23:42 - So I don’t… No more than 500 peaches on this tree, preferably less than that.

23:47 - This limb here has probably got, just guessing, I’m gonna say at least 40 blooms on it.

23:53 - Ideally, it needs one or two peaches. Two at the most.

23:59 - Once you get past the point you think you’re okay from the cold weather, you think, “I’ve got a crop “and we’re not gonna get froze out,” then you’ve got a limited window to when all that fruit has to come off.

24:12 - When I can take… Let’s say this bloom, it turns into a peach, and this peach is so big; when I can take my pocket knife and cut through that green peach, and the seed gets hard enough that it slows my knife down, I should have been finished thinning.

24:28 - You’ve hurt size. You’ll do good thinning from that point on, but you’ve hurt size up to that point.

24:34 - You’ve cost yourself some growth. So what I’m getting at is thinning is the hardest job that has to be done the quickest of any job in the orchard.

24:42 - You’ve got a set window to do it there of about two-and-a-half weeks.

24:46 - And it’s not that you can’t thin after that or can’t thin before that, it’s just that that’s the best window to do it.

24:52 - And so, just imagine how many peaches is gonna be on this tree and what all has got to come off, and it’s all done by hand.

25:00 - You can pick peaches the third year, expect to pick a fair amount of peaches the third year.

25:05 - The second year, you basically need to… Standard practice is to pull all the peaches off the second year, if it makes any, because you’re still building the tree.

25:16 - You need to build a tree before you can pick quality fruit.

25:20 - So the third year, you expect to pick a small amount and really the fourth, fifth, sixth, and seventh year is when the tree’s in its prime.

25:28 - So you’re looking at, at least, a four year investment before you could see some decent return.

25:34 - That might not be true, you could probably pay for the tree the third year.

25:39 - But to be fair, the tree itself is not the main cost.

25:42 - The cost of production’s in labor and maintenance and of course, chemicals.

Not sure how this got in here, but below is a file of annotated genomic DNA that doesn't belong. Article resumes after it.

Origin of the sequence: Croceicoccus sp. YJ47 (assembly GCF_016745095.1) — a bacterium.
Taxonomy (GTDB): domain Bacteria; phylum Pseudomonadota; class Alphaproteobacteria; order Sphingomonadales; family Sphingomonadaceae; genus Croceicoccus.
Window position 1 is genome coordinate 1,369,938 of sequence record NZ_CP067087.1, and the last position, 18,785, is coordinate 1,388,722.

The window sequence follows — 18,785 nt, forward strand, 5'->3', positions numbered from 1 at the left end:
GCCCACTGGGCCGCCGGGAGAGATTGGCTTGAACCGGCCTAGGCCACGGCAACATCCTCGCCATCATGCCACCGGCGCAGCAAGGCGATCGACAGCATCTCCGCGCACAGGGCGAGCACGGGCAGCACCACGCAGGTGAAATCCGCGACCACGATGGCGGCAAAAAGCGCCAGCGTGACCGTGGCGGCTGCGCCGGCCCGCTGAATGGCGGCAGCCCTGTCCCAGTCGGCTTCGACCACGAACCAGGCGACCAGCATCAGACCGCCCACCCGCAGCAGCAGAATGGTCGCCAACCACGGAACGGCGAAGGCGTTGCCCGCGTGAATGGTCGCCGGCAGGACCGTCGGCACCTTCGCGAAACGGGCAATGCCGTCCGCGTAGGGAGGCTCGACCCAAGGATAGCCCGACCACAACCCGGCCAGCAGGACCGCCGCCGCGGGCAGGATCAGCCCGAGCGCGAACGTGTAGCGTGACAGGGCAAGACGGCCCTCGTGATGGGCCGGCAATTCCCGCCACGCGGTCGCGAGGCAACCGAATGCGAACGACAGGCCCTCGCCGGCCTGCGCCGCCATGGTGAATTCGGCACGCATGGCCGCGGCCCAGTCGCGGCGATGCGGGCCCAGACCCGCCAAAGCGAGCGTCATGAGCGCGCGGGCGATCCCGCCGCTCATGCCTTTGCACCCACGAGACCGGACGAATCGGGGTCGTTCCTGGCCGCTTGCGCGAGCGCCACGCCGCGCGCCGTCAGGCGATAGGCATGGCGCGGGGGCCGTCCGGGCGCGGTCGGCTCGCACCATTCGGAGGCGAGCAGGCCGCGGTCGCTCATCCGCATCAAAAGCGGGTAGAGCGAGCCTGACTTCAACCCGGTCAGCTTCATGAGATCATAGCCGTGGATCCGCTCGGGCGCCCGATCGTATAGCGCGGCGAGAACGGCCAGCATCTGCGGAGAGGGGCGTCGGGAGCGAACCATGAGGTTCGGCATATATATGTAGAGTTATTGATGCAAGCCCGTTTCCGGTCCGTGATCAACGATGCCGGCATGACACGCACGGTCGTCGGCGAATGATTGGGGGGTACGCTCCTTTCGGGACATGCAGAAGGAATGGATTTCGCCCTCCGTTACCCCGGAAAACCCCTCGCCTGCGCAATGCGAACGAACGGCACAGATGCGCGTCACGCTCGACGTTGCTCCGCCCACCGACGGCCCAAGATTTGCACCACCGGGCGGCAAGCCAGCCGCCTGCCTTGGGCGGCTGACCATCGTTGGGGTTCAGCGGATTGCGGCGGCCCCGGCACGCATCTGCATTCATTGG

25:49 - That’s another cost as well. The (indistinct) is real close to me.

25:54 - I use them and then I also use Blount County Co-op, they deliver to me so it works out real well for me.

26:00 - I don’t have to send a driver, I don’t have to go get it myself.

26:03 - I don’t buy just pesticides from them, I buy fertilizer, plastic drip tape, irrigation supplies, they handle a lot of stuff, from both of those suppliers.

26:13 - As far as our particular operation goes, I could see gains that could be made in agritourism.

26:19 - It’s not something I’m particularly interested in myself.

26:22 - However, that being said, it’s very possible one or both of my daughters could come on and they could very well like that aspect of things.

26:30 - And if they do, that’s gonna be their baby.

26:33 - I would like, at some point… To be fair with you, I would like at some point to be where I am right now.

26:39 - My wife and I started out where we did everything, and I never really thought we’d get past that point.

26:46 - I really thought we would probably just be small enough that it was just both of us for a large part of our life, but it’s grown now to the point to where I’ve got more employees, I don’t do as much as the physical work as what I once did.

27:01 - I still do a lot of it but I don’t do it as much as I did, it’s more of a management role.

27:07 - I’m not sure I didn’t like it better when it was…

27:09 - When I did the physical part of things. But anyway, it’s a little easier on me now.

27:14 - The drawback to that is you got a pay roll, and you got to make payroll, things along those lines.

27:21 - But as far as our future’s concerned, what we would plan for is just to continue to be able to steadily grow and survive.

27:33 - I’m not sure that I ever want to be super huge.

27:35 - I don’t know that I want to deal with the headaches of it, but I do want to be able to survive and support my family, and live in prosperity.

27:45 - That that’s what I’d like. .